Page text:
Mark O’Neill, CTO at Vordel, published a post on programmableweb regarding DDoS attacks and the implications for APIs.
For those who learned programming before Friends became a hot TV show, the term of art “application programming interface” referred to the function names and signatures that you’d link your program to. These days, the term API refers most often to a Web API, in other words network interface, often a REST-based network interface. One program sends another program an HTTP request, and gets a reply of a given form in response.
I think O’Neill made things sound waaaay more dramatic than they actually are. The term that he used – “Soft underbelly” – was intended to imply that APIs represent a special vulnerability on the Web. That’s simply not accurate. API interfaces are just a “regular underbelly”, to coin a phrase; json access is just like html access. DDoS is a risk and it can affect json servers and html servers alike. O’Neill doesn’t provide any specific advice on why API servers are different, or what special steps need to be taken to protect API resources.
He does make some reasonable points : (a) that API access was given short shrift in the original reports; (b) that APIs are likely to rise in importance as the usage of mobile apps grows; and (c) and that hosting APIs separately from www traffic (on api.mybank.com vs www.mybank.com) might/could have mitigated problems.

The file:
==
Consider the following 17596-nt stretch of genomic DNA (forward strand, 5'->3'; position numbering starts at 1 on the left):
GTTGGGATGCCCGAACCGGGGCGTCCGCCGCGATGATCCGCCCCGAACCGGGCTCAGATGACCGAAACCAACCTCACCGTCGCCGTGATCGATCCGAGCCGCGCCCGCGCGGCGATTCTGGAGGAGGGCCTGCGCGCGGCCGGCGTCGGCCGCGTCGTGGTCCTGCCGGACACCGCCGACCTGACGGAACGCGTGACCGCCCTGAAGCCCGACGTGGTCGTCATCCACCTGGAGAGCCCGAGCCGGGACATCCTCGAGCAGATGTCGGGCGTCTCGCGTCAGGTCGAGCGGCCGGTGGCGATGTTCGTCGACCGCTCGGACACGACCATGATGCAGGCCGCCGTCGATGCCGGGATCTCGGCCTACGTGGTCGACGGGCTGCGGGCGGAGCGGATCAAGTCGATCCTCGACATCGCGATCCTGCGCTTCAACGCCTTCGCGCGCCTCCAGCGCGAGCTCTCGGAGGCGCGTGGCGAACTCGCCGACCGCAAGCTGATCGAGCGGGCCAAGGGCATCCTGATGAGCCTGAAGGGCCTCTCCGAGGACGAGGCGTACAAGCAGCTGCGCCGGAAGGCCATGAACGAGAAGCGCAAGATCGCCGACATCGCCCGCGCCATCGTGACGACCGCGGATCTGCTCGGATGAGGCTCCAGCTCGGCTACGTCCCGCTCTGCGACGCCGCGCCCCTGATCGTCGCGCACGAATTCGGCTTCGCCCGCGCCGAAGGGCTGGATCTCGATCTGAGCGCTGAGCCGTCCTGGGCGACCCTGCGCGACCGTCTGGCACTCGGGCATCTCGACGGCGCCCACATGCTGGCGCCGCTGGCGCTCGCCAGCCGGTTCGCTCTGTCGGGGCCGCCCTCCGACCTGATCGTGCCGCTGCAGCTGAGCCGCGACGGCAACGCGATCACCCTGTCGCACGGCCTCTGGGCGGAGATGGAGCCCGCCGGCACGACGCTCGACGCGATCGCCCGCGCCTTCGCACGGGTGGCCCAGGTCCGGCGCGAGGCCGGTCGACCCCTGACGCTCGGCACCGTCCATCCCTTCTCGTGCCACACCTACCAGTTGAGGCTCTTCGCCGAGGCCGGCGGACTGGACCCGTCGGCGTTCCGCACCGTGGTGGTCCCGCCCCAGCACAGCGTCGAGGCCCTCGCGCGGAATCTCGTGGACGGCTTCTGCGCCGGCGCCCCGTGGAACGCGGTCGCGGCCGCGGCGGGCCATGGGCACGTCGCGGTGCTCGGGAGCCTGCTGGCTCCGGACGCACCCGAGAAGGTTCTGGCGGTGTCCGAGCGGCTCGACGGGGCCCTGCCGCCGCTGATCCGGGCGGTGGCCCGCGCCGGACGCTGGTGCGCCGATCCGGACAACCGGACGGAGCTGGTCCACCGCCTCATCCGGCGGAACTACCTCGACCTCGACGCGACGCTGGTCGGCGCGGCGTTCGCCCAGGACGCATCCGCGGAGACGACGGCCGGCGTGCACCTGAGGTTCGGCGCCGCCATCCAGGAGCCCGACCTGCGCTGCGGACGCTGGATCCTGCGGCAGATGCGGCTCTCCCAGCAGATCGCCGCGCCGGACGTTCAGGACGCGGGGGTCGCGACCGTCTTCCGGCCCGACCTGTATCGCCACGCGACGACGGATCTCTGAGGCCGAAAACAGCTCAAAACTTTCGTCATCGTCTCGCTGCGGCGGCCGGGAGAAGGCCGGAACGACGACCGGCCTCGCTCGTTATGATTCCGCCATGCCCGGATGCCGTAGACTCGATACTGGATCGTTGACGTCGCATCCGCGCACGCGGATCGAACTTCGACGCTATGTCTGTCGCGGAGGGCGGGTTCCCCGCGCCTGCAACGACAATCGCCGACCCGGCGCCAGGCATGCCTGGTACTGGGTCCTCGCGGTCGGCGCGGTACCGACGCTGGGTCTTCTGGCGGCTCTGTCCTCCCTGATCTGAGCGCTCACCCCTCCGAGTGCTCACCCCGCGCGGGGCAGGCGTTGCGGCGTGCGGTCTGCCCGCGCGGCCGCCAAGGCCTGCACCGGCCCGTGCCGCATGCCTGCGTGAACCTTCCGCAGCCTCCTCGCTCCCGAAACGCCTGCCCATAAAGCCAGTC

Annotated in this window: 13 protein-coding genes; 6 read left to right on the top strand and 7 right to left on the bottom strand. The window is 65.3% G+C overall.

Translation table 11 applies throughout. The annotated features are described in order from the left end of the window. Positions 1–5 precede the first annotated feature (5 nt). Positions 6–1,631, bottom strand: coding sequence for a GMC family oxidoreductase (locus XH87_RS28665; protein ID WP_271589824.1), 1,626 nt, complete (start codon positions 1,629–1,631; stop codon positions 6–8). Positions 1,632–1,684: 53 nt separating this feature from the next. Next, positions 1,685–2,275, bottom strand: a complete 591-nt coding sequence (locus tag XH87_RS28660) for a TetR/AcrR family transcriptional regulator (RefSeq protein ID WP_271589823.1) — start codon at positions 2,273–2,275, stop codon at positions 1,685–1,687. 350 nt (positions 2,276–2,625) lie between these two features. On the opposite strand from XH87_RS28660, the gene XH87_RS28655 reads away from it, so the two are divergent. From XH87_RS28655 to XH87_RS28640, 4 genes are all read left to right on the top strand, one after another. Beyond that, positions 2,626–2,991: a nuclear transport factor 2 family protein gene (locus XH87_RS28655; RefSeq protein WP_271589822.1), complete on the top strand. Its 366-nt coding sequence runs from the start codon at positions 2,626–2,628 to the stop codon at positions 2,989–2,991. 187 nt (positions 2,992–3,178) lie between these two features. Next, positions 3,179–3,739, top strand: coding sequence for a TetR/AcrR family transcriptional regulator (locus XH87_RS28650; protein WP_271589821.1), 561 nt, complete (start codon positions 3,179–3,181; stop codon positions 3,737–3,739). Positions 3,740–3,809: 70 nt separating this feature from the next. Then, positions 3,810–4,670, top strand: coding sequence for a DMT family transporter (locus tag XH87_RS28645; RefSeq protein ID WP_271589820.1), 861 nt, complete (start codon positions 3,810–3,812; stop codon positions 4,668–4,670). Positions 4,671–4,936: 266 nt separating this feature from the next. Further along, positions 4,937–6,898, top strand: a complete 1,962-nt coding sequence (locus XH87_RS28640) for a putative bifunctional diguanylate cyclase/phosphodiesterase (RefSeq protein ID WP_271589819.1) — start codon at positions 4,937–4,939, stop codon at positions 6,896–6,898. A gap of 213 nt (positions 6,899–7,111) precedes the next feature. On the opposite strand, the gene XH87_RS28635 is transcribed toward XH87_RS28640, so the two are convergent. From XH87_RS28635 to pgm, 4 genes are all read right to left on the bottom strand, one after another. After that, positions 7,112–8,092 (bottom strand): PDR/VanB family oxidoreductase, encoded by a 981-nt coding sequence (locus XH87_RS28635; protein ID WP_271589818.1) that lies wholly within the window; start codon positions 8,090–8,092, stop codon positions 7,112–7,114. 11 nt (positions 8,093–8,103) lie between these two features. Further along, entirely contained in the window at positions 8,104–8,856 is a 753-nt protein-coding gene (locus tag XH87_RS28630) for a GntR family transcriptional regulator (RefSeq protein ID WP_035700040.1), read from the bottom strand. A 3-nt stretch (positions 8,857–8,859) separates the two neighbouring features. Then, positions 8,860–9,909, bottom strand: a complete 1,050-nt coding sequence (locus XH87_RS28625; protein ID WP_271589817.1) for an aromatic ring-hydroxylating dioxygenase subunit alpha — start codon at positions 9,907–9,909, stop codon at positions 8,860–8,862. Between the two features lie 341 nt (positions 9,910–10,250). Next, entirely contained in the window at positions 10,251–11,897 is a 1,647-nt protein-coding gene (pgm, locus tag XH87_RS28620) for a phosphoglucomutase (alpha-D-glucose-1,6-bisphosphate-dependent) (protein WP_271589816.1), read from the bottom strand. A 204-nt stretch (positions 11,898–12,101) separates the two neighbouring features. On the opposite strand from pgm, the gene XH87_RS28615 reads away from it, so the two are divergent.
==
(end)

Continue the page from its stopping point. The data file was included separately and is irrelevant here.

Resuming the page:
But API management platforms such as the one sold by O’Neill’s company, are not likely to be effective against any non-naive DDoS. In fact the existing DDoS mitigation techniques, using network devices, are all we need to protect APIs. “Nothing to see here, move along.”
I understand that hype will attract attention to the post and to O’Neill’s company. On balance though, I think he’s doing more of a disservice to APIs by exaggerating or even mischaracterizing the risks.
Reference: Intro to Distributed Denial of Service attacks
Disclaimer: I work for Apigee, which is a purveyor of API Management solutions. These opinions re my own.